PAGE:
Eid-Ul-Fitr is a festival that is celebrated after Ramadan ends. Eid-Ul-Fitr literally means the “Festival of Breaking Fast.”
Muslims dress in their nicest and newest clothes, attend the mosque for morning prayer, decorate their homes, give gifts to children, enjoy spending time with friends and family, and enjoy extensive meals together. For me, there are many reminiscent memories of donuts and Tang orange drink in the big bright orange coolers following Eid prayer as I made my rounds to greet my friends from the Muslim community. In Indiana, there are many mosques now but years ago the mosque where everyone went for Eid was the Islamic Society of North America mosque in Plainfield.
This is also the one day of the year that I gain back any weight that I lost during Ramadan and put on at least a couple more pounds — not that I’m complaining about it by any means!
Charity and good deeds are always an important part of Islam but they hold a strong significance at the end of Ramadan. Muslims are required to share their blessings by donating or contributing to their mosques and helping those in need.
Eid-Al-Adha is known as the “Feast of Sacrifice.” The story behind Eid-Al-Adha honors the story of Abraham’s willingness to obey Allah (God) by sacrificing his son Ismael but how his son was replaced with a ram right before the sacrifice, sparing his life.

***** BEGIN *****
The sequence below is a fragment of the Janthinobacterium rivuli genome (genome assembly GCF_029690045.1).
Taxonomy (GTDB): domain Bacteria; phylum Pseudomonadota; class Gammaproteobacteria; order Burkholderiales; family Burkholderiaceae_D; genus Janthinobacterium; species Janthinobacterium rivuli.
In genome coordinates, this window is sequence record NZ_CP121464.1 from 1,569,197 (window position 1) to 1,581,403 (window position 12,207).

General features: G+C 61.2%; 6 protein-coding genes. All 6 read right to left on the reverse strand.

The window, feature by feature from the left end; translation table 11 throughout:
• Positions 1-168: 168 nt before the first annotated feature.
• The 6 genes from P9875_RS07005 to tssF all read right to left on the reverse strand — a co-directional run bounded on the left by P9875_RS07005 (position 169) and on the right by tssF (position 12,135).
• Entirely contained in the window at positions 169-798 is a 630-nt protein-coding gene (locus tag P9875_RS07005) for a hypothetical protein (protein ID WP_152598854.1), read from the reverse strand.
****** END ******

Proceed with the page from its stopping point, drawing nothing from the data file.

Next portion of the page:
Eid-Al-Adha lasts for three days and it is celebrated differently worldwide, occurring as a finale of Hajj (pilgrimage to Mecca). The three-day festival is also celebrated by sacrificing a goat or any other animal and distributing the meat to friends, family, and the poor. The sacrifice is also done so in a way where the animal feels little to no pain.
The sacrifice represents generosity (giving meat to others), one of the five pillars of Islam, and obedience to Allah.
As I share the holidays and observances in Islam, it dawned on me just how inclusive the holidays and observances are to everyone. Although it is Muslims who practice Ramadan or celebrate Eid, these events always trace back to contributing and giving to others no matter who they are. In many ways, these holidays serve to foster a better community. I am sure other religious holidays and observances offer the same mission and goals as do the pillars of Islam, which is such an elating thought to think.
Our religions, holidays, and traditions may be different but they may also be similar in the sense they are centered around kindness and beneficence. How sweet is it that the holiday you celebrate with your loved ones also includes a conscious thought to help others?
This reminds me of how the homeless population continues to grow and unemployment is still at a high statewide. One of the most fundamental principles of any religion is giving to those who are less fortunate than us and that is a principle we should strive hard to fulfill this holiday season.
Let us, then, keep this principle in mind — and back it up with our actions — as we dive into another holiday season, especially one that is during a pandemic and will be quite the cold one.